Stars move through our Galaxy, the Milky Way, although the changes in their positions on the sky are too small and slow to be appreciated with the naked eye over human timescales. These changes were first discovered in the eighteenth century by Edmond Halley, who compared stellar catalogues from his time to a catalogue compiled by the astronomer Hipparchus some two thousand years before. Nowadays, stellar motions can be detected with a few years' worth of high-precision astrometric observations, and ESA's Gaia satellite is currently leading the effort to pin them down at unprecedented accuracy.

A star’s velocity through space is described by the proper motion, which can be measured by monitoring the movement of a star across the sky, and the radial velocity, which quantifies the star's motion towards or away from us. The latter can be inferred from the shift towards blue or red wavelengths of certain features – absorption lines – in the star's spectrum.

Launched in 2013, Gaia started scientific operations in July 2014, scanning the sky repeatedly to obtain the most detailed 3D map of our Galaxy ever made. The first data release [1], published in September 2016, was based on data collected during Gaia's first 14 months of observations and comprised a list of 2D positions – on the plane of the sky – for more than one billion stars, as well as distances and proper motions for a subset of more than two million stars in the combined Tycho–Gaia Astrometric Solution, or TGAS.

The TGAS dataset consists of stars in common between Gaia's first year and the earlier Hipparcos and Tycho-2 Catalogues, both derived from ESA's Hipparcos mission, which charted the sky more than two decades ago.

This video shows the 2 057 050 stars from the TGAS sample, with the addition of 24 320 bright stars from the Hipparcos Catalogue that are not included in Gaia's first data release. The stars are plotted in Galactic coordinates and using a rectangular projection: in this, the plane of the Milky Way stands out as the horizontal band with greater density of stars. Brighter stars are shown as larger circles, and an indication of the true colour of each star is also provided; information about brightness and colour is based on the Tycho-2 catalogue from the Hipparcos mission.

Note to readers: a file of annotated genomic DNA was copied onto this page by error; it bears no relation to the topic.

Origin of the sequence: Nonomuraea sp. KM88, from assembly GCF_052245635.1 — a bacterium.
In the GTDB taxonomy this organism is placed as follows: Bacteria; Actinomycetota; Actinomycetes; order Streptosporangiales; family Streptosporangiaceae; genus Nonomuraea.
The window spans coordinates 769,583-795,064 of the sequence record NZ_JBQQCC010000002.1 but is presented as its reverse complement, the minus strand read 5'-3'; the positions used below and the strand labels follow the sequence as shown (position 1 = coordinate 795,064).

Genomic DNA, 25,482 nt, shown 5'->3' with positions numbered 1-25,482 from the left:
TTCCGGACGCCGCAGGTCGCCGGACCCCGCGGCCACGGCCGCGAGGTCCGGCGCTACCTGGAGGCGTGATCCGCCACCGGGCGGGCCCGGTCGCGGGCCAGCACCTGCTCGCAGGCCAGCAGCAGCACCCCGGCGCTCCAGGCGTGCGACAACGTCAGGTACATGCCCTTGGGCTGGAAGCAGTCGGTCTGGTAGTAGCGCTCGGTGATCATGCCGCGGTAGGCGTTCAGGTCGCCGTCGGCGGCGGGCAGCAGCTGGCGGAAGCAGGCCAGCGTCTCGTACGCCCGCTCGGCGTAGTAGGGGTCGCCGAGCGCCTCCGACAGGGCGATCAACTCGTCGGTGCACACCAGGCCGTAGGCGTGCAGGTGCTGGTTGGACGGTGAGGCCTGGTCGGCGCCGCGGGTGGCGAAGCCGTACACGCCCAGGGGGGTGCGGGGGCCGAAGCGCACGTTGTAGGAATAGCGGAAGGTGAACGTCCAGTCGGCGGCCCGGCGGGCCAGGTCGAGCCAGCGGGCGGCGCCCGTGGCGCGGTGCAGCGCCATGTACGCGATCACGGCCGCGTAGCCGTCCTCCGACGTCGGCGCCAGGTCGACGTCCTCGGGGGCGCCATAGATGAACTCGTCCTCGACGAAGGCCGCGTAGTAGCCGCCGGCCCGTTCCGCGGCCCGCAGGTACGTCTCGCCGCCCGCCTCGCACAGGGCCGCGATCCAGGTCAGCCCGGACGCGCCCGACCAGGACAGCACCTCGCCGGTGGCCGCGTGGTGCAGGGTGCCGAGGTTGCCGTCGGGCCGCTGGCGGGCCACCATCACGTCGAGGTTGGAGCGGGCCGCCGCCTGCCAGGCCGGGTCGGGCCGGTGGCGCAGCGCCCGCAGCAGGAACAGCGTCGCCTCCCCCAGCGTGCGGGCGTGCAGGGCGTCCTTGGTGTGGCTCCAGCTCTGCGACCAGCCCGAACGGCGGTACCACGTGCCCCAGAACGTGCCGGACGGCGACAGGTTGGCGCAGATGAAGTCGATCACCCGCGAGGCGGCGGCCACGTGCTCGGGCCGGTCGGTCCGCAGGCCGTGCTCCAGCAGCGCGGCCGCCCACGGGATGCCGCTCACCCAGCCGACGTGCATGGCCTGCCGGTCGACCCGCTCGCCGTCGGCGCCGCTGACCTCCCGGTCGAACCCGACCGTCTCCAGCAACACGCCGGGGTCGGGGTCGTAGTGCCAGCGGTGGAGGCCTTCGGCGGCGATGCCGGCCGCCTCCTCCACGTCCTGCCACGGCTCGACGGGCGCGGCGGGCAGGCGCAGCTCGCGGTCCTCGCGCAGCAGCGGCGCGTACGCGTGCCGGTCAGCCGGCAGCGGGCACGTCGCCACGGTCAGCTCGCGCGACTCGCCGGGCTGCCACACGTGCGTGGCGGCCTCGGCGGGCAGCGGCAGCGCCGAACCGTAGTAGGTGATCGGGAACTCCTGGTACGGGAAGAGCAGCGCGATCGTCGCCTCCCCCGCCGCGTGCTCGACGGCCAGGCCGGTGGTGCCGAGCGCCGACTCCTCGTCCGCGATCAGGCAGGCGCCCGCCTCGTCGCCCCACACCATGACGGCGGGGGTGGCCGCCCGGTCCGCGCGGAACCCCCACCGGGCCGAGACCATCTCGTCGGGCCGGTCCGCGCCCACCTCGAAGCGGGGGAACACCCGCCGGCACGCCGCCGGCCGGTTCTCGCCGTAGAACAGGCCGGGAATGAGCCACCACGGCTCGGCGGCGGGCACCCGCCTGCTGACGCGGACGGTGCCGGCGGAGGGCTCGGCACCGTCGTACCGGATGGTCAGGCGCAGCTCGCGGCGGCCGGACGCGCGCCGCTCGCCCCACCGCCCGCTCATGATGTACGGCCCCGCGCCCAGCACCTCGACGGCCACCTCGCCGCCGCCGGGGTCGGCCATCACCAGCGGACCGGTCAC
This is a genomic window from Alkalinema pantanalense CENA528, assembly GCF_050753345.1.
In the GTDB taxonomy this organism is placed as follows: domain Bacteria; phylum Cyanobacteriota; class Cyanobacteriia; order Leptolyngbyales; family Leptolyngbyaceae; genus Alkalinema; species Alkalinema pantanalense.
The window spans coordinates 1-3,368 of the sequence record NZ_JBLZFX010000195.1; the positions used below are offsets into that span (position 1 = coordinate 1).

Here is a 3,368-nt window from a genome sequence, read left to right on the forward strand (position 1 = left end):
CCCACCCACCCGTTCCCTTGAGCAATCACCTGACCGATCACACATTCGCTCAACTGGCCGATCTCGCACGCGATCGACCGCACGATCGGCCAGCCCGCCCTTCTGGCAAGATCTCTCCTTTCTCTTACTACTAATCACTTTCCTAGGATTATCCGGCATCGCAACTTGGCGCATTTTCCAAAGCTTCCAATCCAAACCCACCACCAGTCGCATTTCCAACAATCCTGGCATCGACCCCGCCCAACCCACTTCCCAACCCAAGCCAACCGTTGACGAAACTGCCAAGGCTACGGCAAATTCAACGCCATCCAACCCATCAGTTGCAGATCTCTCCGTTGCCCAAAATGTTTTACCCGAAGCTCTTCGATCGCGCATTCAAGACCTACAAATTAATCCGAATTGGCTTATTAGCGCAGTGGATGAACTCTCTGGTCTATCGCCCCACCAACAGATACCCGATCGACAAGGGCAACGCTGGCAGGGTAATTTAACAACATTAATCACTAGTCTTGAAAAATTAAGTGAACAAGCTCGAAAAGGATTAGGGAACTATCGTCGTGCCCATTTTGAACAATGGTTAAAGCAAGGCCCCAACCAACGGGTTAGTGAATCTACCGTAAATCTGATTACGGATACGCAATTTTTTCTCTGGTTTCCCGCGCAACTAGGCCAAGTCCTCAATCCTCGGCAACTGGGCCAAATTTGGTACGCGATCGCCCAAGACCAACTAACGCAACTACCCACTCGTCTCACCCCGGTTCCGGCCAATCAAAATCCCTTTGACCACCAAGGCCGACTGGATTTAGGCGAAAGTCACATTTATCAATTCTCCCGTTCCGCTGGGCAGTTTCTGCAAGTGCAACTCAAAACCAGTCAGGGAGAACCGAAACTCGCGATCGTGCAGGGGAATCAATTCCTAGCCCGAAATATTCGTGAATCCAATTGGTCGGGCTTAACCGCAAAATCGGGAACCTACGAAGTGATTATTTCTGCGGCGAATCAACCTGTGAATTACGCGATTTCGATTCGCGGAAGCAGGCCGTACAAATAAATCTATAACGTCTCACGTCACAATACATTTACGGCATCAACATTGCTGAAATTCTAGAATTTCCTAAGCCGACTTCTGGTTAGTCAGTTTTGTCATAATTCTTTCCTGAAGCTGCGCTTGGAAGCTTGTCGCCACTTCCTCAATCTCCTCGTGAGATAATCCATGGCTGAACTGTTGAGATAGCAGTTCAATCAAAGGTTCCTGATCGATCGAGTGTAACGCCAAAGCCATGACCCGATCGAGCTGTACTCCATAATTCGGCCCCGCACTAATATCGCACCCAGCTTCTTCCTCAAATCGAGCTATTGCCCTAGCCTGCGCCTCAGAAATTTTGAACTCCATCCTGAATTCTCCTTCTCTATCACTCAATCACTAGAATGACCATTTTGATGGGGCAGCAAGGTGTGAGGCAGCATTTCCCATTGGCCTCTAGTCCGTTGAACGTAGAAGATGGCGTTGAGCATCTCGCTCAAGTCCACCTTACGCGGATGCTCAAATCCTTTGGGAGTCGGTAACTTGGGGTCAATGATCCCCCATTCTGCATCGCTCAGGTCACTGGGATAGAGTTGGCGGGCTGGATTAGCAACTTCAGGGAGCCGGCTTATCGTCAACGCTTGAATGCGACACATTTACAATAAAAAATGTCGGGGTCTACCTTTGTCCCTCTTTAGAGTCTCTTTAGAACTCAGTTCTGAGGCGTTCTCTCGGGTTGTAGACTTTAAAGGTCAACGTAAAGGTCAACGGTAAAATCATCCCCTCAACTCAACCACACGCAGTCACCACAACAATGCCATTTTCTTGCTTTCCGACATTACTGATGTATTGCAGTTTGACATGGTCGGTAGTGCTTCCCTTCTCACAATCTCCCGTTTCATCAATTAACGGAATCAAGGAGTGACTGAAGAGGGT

The video starts from the positions of stars as measured by Gaia between 2014 and 2015, and shows how these positions are expected to evolve in the future, based on the proper motions from TGAS [2]. The frames in the video are separated by 750 years, and the overall sequence covers 5 million years. The stripes visible in the early frames reflect the way Gaia scans the sky and the preliminary nature of the first data release; these artefacts are gradually washed out in the video as stars move across the sky.

The location of the Orion constellation (right) and of two stellar clusters (left) in the first frame of the video. Credit: ESA/Gaia/DPAC, CC BY-SA 3.0 IGO

The shape of the Orion constellation can be spotted towards the right edge of the frame, just below the Galactic Plane, at the beginning of the video. As the sequence proceeds, the familiar shape of this constellation (and others) evolves into a new pattern. Two stellar clusters – groups of stars that were born together and consequently move together – can be seen towards the left edge of the frame: these are the alpha Persei (Per OB3) and Pleiades open clusters.

Stars seem to move with a wide range of velocities in this video, with stars in the Galactic Plane moving quite slow and faster ones appearing over the entire frame. This is a perspective effect: most of the stars we see in the plane are much farther from us, and thus seem to be moving slower than the nearby stars, which are visible across the entire sky.

Some of the stars appear to dart across the sky with very high velocities: for some stars, this is an effect of their close passage to the Sun – for example, in about 1.35 million years, the star Gliese 710 will pass within about 13 500 au (10 trillion kilometres) from the Sun. Other stars seem to trace arcs from one side of the sky to the other, passing close to the galactic poles, accelerating and decelerating in the process: in fact, this acceleration and deceleration are spurious effects since these stars move with a constant velocity through space.